With the recent tragedy in East Gwillimbury , there have been a lot of questions about smoke alarms, how effective they are, and how to best protect you and your family.
I will first start by saying that I have no inside knowledge about the circumstances surrounding this tragedy. Any comments that I make with details about the case have been released publicly by the Fire Marshal’s office. My comments are not meant to be critical of anyone, but a general overview of smoke detection technology, and what you can do to stay safe.
There is a critical difference between a smoke “alarm” and a smoke “detector”. A smoke “alarm” is a detection device that also includes a sounding device (yes the annoying screech you hear). A smoke alarm is generally designed to work independently of a fire alarm or security system.
A smoke “detector” is designed to do just that, detect smoke. However, the detector is part of a fire/intrusion system. It does not have a sounding device. A detector relies on another device to make the noise.
A good place to start, is by looking at what type of protection are you required to have in your home. This advice will be different for apartments and other types of dwellings. Generally, a residence requires that a smoke alarm is required to be installed an every level of a home. If you have three levels, you need at least three alarms. If you have bedrooms on a level that are remote from other parts of the house, for example isolated by doors, additional alarms will be required.
In East Gwillimbury, it appears that they had a system that had smoke detectors on it (my assumption). There was a fire in the laundry room on the main floor, and it appears that the wiring for the smoke detectors passed through this area. There was no evidence of a working smoke alarm in the area of the laundry room. The fire was allowed to burn undetected for a long period of time, and damaged the wiring that led to the smoke detector(s) in other areas of the house. This damage most likely rendered the detectors inoperable. The fire was allowed to burn undetected until noticed by the residents, and it was too late.
How can you ensure that this situation does not happen to you?
- If you have a security/alarm system, make sure that you have at least one independent battery operated smoke alarm on every level of your house. I look at it as the battery operated alarms are there to notify me and my family, and the alarm system is there to notify the fire department. Most home security systems only have one detector on them. Also if you are looking at installing or upgrading an alarm system, specify that you want “Smoke Alarms” on the system. This way, you don’t have to rely on a distant “intrusion horn” to notify you.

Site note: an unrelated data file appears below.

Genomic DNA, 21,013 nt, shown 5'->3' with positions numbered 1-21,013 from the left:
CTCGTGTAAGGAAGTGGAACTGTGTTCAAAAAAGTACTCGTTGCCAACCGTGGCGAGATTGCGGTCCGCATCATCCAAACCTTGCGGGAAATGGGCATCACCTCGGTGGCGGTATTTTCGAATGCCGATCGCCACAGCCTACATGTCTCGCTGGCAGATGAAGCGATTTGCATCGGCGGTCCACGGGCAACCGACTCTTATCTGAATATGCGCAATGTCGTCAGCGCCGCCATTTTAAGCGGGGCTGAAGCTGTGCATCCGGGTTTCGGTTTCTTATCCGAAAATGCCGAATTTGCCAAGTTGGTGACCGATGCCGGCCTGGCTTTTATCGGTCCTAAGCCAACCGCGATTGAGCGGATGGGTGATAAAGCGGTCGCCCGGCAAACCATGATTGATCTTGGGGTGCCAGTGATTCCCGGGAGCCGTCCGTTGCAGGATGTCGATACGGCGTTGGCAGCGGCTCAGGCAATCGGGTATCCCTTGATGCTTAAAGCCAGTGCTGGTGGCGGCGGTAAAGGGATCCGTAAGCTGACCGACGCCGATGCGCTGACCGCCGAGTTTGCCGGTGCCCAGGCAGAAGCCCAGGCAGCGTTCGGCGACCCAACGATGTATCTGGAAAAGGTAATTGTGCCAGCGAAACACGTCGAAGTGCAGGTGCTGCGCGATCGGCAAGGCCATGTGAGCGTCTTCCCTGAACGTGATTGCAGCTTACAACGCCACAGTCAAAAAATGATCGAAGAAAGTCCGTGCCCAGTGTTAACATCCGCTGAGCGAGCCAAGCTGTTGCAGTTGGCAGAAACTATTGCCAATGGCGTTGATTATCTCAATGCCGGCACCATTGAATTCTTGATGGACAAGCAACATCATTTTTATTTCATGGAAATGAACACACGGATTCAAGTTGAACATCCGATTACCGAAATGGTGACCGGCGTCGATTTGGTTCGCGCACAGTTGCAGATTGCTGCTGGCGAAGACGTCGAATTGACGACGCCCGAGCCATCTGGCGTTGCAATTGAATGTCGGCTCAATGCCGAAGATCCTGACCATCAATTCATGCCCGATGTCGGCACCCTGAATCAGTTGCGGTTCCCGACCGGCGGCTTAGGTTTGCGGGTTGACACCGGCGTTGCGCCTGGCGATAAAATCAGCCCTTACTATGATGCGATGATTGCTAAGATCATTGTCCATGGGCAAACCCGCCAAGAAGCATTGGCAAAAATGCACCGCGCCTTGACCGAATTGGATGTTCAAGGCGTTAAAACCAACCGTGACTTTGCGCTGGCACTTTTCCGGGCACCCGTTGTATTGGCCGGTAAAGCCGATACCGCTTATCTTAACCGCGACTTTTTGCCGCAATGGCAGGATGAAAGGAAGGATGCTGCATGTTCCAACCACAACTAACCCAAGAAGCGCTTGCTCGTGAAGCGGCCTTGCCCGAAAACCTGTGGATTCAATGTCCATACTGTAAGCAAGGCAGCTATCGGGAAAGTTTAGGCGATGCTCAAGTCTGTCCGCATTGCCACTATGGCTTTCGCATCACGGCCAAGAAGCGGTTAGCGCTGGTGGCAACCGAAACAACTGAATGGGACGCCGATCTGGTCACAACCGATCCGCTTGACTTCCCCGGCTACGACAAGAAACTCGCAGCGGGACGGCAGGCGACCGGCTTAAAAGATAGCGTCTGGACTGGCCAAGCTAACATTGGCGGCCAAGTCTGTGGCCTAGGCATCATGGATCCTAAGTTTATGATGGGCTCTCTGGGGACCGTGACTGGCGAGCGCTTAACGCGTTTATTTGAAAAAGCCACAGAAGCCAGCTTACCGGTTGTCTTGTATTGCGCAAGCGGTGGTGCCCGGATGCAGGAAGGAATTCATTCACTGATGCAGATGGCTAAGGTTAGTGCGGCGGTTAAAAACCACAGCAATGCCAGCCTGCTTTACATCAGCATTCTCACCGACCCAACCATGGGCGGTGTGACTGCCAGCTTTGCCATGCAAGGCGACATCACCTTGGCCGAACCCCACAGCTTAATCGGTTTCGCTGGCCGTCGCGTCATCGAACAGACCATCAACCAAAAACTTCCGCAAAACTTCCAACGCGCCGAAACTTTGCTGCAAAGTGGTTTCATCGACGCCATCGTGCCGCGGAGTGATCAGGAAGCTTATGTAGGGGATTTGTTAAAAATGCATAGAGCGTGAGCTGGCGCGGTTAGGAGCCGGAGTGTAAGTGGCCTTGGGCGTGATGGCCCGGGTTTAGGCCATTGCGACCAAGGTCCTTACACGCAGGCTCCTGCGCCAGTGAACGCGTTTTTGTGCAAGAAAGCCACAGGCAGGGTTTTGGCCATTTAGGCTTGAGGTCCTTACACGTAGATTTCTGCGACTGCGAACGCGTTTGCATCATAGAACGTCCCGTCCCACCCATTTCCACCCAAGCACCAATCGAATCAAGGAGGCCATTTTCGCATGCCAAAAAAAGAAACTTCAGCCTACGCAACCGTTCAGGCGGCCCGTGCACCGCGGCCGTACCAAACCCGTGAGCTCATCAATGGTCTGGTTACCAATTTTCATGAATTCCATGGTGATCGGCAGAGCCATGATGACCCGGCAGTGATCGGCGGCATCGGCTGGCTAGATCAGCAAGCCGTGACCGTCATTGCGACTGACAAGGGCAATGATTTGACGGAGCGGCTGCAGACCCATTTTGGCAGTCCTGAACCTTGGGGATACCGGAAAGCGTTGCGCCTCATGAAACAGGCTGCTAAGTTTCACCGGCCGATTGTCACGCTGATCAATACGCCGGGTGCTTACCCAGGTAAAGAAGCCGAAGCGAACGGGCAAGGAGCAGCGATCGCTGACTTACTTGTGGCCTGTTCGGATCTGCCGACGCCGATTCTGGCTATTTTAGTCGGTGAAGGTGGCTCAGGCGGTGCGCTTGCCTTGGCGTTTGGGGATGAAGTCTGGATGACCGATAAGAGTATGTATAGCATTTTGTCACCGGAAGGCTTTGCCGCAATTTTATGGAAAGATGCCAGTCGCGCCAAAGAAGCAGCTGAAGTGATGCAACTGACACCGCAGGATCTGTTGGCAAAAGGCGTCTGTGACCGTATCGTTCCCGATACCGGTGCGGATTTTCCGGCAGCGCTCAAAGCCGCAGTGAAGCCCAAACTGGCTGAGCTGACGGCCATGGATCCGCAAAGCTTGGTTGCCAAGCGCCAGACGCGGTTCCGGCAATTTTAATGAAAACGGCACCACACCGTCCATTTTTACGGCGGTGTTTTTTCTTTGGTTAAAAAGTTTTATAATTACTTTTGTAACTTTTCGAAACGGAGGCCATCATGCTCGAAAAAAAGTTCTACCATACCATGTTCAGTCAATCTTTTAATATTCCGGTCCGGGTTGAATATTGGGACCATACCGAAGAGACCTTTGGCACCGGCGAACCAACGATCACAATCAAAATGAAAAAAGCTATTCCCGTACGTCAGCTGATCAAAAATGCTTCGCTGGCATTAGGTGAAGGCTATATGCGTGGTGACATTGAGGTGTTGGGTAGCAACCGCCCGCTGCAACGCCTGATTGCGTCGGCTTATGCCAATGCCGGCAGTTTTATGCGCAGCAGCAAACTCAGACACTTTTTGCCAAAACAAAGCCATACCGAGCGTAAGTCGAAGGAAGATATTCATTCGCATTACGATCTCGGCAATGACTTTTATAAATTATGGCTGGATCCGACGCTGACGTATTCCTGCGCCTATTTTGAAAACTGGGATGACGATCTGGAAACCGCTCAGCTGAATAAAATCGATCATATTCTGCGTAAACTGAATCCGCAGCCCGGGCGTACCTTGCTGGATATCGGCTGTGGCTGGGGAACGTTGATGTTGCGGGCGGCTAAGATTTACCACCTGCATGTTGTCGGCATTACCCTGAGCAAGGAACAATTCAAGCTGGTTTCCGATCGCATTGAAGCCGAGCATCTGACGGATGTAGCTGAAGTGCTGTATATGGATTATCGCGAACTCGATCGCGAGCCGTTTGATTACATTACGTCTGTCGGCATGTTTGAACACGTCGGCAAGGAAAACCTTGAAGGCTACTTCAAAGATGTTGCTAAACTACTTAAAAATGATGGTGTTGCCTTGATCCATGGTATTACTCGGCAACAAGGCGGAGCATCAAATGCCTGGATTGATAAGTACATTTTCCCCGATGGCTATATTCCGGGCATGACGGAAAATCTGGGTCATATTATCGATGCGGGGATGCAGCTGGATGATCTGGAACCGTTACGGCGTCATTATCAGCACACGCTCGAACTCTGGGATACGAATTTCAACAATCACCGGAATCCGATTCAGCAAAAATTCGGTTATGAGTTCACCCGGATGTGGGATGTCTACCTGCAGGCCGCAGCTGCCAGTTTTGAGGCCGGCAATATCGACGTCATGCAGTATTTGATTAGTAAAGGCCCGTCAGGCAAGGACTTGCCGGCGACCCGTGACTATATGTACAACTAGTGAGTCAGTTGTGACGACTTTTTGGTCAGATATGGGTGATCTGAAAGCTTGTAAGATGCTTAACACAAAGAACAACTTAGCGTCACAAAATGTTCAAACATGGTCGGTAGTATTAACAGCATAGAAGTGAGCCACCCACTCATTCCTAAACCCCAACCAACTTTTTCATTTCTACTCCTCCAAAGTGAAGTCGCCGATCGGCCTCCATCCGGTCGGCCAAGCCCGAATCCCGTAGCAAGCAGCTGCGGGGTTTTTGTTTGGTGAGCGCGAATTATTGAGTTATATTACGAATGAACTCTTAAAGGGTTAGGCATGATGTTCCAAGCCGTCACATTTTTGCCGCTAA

- If you have hard wired detectors that are wired directly into your house 110 volt electrical system, make sure that they are the type that have battery backup right in the detector. I find that many people do not know if their alarms have battery backup or not. This way if the power is out, or the wiring compromised, you still have working alarms.
- If you sleep with your bedroom doors closed, it is a good idea to install a smoke alarm inside the bedroom.
- CO alarms are not mandatory, but are a good idea to have on each level of the home. There are even combination smoke/CO alarms available that work well.
What should I do if my detector keeps going off when I cook ?
- Take cooking lessons, the detector is not there to tell you when your food is done !!. Seriously, the main culprit here is food left un-attended, don’t leave the room when you are cooking.
- There is a very good web site that you can check out to find solutions to nuisance alarms. Take a look at http://www.mcscs.jus.gov.on.ca/english/FireMarshal/MakeitStop/makeitstop.html for lots of information.
What should I do if my alarm is going off ?
- The best answer is “GET OUT , AND STAY OUT”. Gather your children and get out. Smoke alarms give you early detection, but you often don’t have a lot of time. New home construction methods and modern furniture burn VERY quickly. It used to take about 20 minutes for a room to flash over, but now can take as little as 5 minutes. (and it may take 2-3 minutes to activate the alarm) Take your cell phone with you and call the fire department, or go to the neighbors and call.
What if I still have questions? Where is the best place to install the Alarms or detectors? How many should I have in my house?
- I wish I could answer all of these questions, but every situation is unique. If you have specific questions, feel free to contact me directly, or one of our very knowledgeable inspections staff. They will arrange to come to your house and answer all of your questions. If you live outside Fort Erie , contact your local department for onsite assistance.
I hope that this information helps clarify some issues surrounding smoke alarms. If you have any comments or questions that you would like to ask, please feel free to post them on this blog. If you have a question about smoke alarms, so will many others, so let start the discussion.